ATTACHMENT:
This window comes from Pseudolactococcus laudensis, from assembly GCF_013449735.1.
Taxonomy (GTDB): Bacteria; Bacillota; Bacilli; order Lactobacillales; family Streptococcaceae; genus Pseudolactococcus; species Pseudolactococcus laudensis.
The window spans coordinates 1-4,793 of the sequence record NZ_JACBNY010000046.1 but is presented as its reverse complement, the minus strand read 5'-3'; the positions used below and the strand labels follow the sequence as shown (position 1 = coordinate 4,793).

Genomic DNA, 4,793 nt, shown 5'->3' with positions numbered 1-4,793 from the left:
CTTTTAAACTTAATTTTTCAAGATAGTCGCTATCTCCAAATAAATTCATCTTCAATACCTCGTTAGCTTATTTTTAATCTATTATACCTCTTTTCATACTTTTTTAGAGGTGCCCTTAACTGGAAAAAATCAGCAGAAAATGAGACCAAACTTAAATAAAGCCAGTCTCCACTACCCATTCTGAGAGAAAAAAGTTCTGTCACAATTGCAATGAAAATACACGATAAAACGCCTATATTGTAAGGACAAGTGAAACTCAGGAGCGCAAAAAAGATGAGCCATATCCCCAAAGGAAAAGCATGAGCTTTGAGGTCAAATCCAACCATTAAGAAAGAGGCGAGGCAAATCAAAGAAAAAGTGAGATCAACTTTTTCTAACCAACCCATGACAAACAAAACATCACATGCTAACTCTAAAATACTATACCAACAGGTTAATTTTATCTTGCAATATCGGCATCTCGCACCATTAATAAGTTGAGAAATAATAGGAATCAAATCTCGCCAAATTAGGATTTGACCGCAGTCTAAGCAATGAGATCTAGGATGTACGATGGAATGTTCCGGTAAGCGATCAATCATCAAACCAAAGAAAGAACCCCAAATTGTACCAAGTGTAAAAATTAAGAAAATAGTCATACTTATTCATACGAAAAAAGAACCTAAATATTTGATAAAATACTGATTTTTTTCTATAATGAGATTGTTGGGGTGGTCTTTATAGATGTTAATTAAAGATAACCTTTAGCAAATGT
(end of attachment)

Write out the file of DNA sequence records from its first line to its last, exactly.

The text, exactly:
This window comes from Pseudolactococcus laudensis, from assembly GCF_013449735.1.
Taxonomy (GTDB): Bacteria; Bacillota; Bacilli; order Lactobacillales; family Streptococcaceae; genus Pseudolactococcus; species Pseudolactococcus laudensis.
The window spans coordinates 1-4,793 of the sequence record NZ_JACBNY010000046.1 but is presented as its reverse complement, the minus strand read 5'-3'; the positions used below and the strand labels follow the sequence as shown (position 1 = coordinate 4,793).

Genomic DNA, 4,793 nt, shown 5'->3' with positions numbered 1-4,793 from the left:
CTTTTAAACTTAATTTTTCAAGATAGTCGCTATCTCCAAATAAATTCATCTTCAATACCTCGTTAGCTTATTTTTAATCTATTATACCTCTTTTCATACTTTTTTAGAGGTGCCCTTAACTGGAAAAAATCAGCAGAAAATGAGACCAAACTTAAATAAAGCCAGTCTCCACTACCCATTCTGAGAGAAAAAAGTTCTGTCACAATTGCAATGAAAATACACGATAAAACGCCTATATTGTAAGGACAAGTGAAACTCAGGAGCGCAAAAAAGATGAGCCATATCCCCAAAGGAAAAGCATGAGCTTTGAGGTCAAATCCAACCATTAAGAAAGAGGCGAGGCAAATCAAAGAAAAAGTGAGATCAACTTTTTCTAACCAACCCATGACAAACAAAACATCACATGCTAACTCTAAAATACTATACCAACAGGTTAATTTTATCTTGCAATATCGGCATCTCGCACCATTAATAAGTTGAGAAATAATAGGAATCAAATCTCGCCAAATTAGGATTTGACCGCAGTCTAAGCAATGAGATCTAGGATGTACGATGGAATGTTCCGGTAAGCGATCAATCATCAAACCAAAGAAAGAACCCCAAATTGTACCAAGTGTAAAAATTAAGAAAATAGTCATACTTATTCATACGAAAAAAGAACCTAAATATTTGATAAAATACTGATTTTTTTCTATAATGAGATTGTTGGGGTGGTCTTTATAGATGTTAATTAAAGATAACCTTTAGCAAATGT